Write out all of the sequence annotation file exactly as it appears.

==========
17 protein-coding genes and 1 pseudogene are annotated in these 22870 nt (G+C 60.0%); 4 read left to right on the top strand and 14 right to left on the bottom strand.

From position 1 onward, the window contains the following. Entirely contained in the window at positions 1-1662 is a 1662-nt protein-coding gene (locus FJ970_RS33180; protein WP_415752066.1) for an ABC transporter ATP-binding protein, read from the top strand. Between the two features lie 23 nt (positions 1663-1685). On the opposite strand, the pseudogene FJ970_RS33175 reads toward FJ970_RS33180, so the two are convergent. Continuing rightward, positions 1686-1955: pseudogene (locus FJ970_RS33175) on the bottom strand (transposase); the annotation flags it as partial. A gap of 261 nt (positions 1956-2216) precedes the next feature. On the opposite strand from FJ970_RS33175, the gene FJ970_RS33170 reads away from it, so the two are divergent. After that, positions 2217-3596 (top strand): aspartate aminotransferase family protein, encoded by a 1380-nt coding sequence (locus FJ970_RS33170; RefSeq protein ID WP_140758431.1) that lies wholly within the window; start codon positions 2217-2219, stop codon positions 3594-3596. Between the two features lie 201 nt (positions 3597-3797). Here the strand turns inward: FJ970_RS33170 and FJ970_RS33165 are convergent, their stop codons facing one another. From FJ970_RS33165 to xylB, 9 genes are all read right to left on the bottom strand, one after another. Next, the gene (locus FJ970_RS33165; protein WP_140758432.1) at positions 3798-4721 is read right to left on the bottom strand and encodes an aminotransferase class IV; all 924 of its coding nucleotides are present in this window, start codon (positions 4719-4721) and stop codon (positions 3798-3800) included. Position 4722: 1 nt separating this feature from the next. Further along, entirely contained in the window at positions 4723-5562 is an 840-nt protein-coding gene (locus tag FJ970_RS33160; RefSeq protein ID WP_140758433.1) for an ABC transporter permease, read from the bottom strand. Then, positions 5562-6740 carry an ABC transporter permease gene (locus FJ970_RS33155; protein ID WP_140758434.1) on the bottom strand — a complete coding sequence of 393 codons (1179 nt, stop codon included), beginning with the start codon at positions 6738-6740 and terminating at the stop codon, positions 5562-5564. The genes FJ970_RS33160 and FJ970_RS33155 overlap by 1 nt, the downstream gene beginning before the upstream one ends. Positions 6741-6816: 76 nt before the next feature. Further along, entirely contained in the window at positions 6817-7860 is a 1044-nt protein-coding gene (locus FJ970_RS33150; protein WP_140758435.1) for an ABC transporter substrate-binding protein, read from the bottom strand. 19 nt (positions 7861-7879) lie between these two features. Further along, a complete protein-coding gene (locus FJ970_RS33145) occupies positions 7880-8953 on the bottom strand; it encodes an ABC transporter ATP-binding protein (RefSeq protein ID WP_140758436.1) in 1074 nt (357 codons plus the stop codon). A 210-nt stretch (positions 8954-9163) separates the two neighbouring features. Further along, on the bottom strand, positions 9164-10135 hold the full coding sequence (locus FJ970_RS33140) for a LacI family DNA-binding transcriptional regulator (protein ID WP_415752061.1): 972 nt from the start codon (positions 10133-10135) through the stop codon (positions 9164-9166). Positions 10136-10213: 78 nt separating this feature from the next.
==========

17 protein-coding genes and 1 pseudogene are annotated in these 22870 nt (G+C 60.0%); 4 read left to right on the top strand and 14 right to left on the bottom strand.

From position 1 onward, the window contains the following. Entirely contained in the window at positions 1-1662 is a 1662-nt protein-coding gene (locus FJ970_RS33180; protein WP_415752066.1) for an ABC transporter ATP-binding protein, read from the top strand. Between the two features lie 23 nt (positions 1663-1685). On the opposite strand, the pseudogene FJ970_RS33175 reads toward FJ970_RS33180, so the two are convergent. Continuing rightward, positions 1686-1955: pseudogene (locus FJ970_RS33175) on the bottom strand (transposase); the annotation flags it as partial. A gap of 261 nt (positions 1956-2216) precedes the next feature. On the opposite strand from FJ970_RS33175, the gene FJ970_RS33170 reads away from it, so the two are divergent. After that, positions 2217-3596 (top strand): aspartate aminotransferase family protein, encoded by a 1380-nt coding sequence (locus FJ970_RS33170; RefSeq protein ID WP_140758431.1) that lies wholly within the window; start codon positions 2217-2219, stop codon positions 3594-3596. Between the two features lie 201 nt (positions 3597-3797). Here the strand turns inward: FJ970_RS33170 and FJ970_RS33165 are convergent, their stop codons facing one another. From FJ970_RS33165 to xylB, 9 genes are all read right to left on the bottom strand, one after another. Next, the gene (locus FJ970_RS33165; protein WP_140758432.1) at positions 3798-4721 is read right to left on the bottom strand and encodes an aminotransferase class IV; all 924 of its coding nucleotides are present in this window, start codon (positions 4719-4721) and stop codon (positions 3798-3800) included. Position 4722: 1 nt separating this feature from the next. Further along, entirely contained in the window at positions 4723-5562 is an 840-nt protein-coding gene (locus tag FJ970_RS33160; RefSeq protein ID WP_140758433.1) for an ABC transporter permease, read from the bottom strand. Then, positions 5562-6740 carry an ABC transporter permease gene (locus FJ970_RS33155; protein ID WP_140758434.1) on the bottom strand — a complete coding sequence of 393 codons (1179 nt, stop codon included), beginning with the start codon at positions 6738-6740 and terminating at the stop codon, positions 5562-5564. The genes FJ970_RS33160 and FJ970_RS33155 overlap by 1 nt, the downstream gene beginning before the upstream one ends. Positions 6741-6816: 76 nt before the next feature. Further along, entirely contained in the window at positions 6817-7860 is a 1044-nt protein-coding gene (locus FJ970_RS33150; protein WP_140758435.1) for an ABC transporter substrate-binding protein, read from the bottom strand. 19 nt (positions 7861-7879) lie between these two features. Further along, a complete protein-coding gene (locus FJ970_RS33145) occupies positions 7880-8953 on the bottom strand; it encodes an ABC transporter ATP-binding protein (RefSeq protein ID WP_140758436.1) in 1074 nt (357 codons plus the stop codon). A 210-nt stretch (positions 8954-9163) separates the two neighbouring features. Further along, on the bottom strand, positions 9164-10135 hold the full coding sequence (locus FJ970_RS33140) for a LacI family DNA-binding transcriptional regulator (protein ID WP_415752061.1): 972 nt from the start codon (positions 10133-10135) through the stop codon (positions 9164-9166). Positions 10136-10213: 78 nt separating this feature from the next.